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Einkommensverteilung in Deutschland. Strukturanalyse der Ungleichheit nach Einkommenskomponenten / The Personal Distribution of Income in Germany. A Decomposition Analysis of Income Sources

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  • Becker Irene

    () (Johann Wolfgang Goethe-Universität, FB Wirtschaftswissenschaften, Institut für Volkswirtschaftslehre, Professur für Sozialpolitik, Senckenberganlage 31, D-60054 Frankfurt am Main)

Abstract

Analyses of the Income and Consumption Surveys 1988 and 1993 using the "old" OECD equivalence scale have shown that inequality of the personal distribution of net equivalent income has increased in West Germany and is still lower in East Germany. Decomposing aggregate inequality by income sources yields that the distribution of wages and salaries contributes most to overall inequality. Indeed, income from self-employment and from assets is distributed much more unequally, but because of their small share in total income their contribution to overall inequality of the personal distribution of income is reduced. As transfers from the social insurance system are mainly aimed at intertemporal redistribution and maintaining some living standard in case of old age, widowhood, disability, unemployment or sickness, they do not reduce inequality of the personal distribution of income; in West Germany they even account for a little increase in inequality. On the other side, there is a remarkably equalizing effect of other state transfers, especially of means-tested transfers. Indeed, in absolute terms this is much smaller than the equalizing effect of the income tax, but with regard to the small volume of means-tested transfers they nevertheless seem to be of high efficiency.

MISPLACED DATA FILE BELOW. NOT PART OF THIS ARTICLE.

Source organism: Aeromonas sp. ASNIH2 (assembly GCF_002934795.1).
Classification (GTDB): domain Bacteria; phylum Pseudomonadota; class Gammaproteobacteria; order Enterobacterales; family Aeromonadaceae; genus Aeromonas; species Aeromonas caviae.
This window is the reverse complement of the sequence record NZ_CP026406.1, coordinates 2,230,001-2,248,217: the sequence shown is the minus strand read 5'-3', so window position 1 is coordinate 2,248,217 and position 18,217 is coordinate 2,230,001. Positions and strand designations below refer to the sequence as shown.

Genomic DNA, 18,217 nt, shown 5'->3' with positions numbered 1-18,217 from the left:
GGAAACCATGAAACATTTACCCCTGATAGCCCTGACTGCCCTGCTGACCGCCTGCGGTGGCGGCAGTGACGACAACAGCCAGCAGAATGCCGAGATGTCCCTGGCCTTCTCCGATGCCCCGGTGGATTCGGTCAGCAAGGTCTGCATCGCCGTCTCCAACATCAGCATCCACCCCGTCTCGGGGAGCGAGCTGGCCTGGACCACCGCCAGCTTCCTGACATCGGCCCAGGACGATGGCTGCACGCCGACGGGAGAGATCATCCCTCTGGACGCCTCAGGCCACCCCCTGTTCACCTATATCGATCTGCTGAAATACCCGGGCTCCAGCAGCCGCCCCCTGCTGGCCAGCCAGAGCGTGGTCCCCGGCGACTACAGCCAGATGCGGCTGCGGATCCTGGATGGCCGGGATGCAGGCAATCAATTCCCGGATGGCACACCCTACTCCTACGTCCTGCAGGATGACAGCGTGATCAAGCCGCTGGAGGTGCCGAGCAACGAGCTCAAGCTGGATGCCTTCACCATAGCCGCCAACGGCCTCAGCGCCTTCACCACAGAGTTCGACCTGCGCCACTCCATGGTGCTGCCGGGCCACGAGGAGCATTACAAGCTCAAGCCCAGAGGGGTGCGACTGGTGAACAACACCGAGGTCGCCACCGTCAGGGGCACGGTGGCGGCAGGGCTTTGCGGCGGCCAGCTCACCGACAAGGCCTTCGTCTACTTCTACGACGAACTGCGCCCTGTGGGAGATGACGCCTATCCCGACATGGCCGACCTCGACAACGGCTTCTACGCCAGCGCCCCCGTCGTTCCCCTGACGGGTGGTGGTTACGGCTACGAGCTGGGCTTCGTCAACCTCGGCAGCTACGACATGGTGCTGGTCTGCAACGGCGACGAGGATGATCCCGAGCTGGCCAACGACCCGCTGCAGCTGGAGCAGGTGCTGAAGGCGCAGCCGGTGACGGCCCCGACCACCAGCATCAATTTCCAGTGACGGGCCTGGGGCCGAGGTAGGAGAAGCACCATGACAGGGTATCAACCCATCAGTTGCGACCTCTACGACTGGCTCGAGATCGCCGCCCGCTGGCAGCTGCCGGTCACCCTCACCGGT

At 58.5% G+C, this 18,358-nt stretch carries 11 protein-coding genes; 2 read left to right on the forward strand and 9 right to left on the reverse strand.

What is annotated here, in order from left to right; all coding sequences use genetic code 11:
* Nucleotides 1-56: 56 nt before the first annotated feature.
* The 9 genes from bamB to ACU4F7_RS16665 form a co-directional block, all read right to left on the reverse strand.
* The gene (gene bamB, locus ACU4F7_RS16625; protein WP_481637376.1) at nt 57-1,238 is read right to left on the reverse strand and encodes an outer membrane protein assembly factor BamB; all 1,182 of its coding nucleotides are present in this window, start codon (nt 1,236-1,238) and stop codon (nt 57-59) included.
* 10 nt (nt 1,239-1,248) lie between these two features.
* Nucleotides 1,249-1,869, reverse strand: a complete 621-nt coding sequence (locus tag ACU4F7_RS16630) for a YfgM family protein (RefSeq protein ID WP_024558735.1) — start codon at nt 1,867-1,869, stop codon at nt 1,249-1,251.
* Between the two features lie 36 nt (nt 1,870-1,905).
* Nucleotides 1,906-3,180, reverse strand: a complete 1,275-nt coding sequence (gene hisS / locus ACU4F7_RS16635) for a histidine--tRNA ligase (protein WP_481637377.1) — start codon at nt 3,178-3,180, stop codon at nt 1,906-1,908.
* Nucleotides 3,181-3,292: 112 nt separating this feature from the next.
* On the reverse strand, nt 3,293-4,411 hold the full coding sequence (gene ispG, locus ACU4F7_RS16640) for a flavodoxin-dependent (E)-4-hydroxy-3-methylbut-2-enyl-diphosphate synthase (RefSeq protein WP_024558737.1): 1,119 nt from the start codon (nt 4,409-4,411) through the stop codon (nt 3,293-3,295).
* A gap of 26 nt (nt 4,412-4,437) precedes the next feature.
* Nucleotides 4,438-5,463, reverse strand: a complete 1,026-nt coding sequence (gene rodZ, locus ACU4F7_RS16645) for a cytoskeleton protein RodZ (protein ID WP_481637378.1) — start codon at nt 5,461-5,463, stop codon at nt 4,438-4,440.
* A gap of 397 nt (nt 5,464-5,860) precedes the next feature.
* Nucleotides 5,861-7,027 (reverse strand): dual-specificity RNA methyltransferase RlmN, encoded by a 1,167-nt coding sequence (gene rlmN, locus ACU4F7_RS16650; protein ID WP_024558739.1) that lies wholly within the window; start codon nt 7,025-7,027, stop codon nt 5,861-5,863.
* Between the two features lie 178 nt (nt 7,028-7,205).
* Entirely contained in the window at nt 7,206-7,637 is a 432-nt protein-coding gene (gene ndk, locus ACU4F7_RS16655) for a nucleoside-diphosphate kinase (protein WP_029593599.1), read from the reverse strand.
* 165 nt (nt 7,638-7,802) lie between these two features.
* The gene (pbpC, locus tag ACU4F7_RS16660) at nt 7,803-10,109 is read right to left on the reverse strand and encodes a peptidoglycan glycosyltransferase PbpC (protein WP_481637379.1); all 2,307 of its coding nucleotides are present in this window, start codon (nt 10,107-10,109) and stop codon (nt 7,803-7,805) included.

Suggested Citation

  • Becker Irene, 2000. "Einkommensverteilung in Deutschland. Strukturanalyse der Ungleichheit nach Einkommenskomponenten / The Personal Distribution of Income in Germany. A Decomposition Analysis of Income Sources," Journal of Economics and Statistics (Jahrbuecher fuer Nationaloekonomie und Statistik), De Gruyter, vol. 220(4), pages 400-418, August.
  • Handle: RePEc:jns:jbstat:v:220:y:2000:i:4:p:400-418
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    References listed on IDEAS

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    1. Jenkins, Stephen P, 1995. "Accounting for Inequality Trends: Decomposition Analyses for the UK, 1971-86," Economica, London School of Economics and Political Science, vol. 62(245), pages 29-63, February.
    2. Cowell, Frank A, 1988. "Inequality Decomposition: Three Bad Measures," Bulletin of Economic Research, Wiley Blackwell, vol. 40(4), pages 309-312, October.
    3. Shorrocks, Anthony F, 1984. "Inequality Decomposition by Population Subgroups," Econometrica, Econometric Society, vol. 52(6), pages 1369-1385, November.
    4. Peter Gottschalk & Timothy M. Smeeding, 1997. "Cross-National Comparisons of Earnings and Income Inequality," Journal of Economic Literature, American Economic Association, pages 633-687.
    5. Shorrocks, A F, 1982. "Inequality Decomposition by Factor Components," Econometrica, Econometric Society, vol. 50(1), pages 193-211, January.
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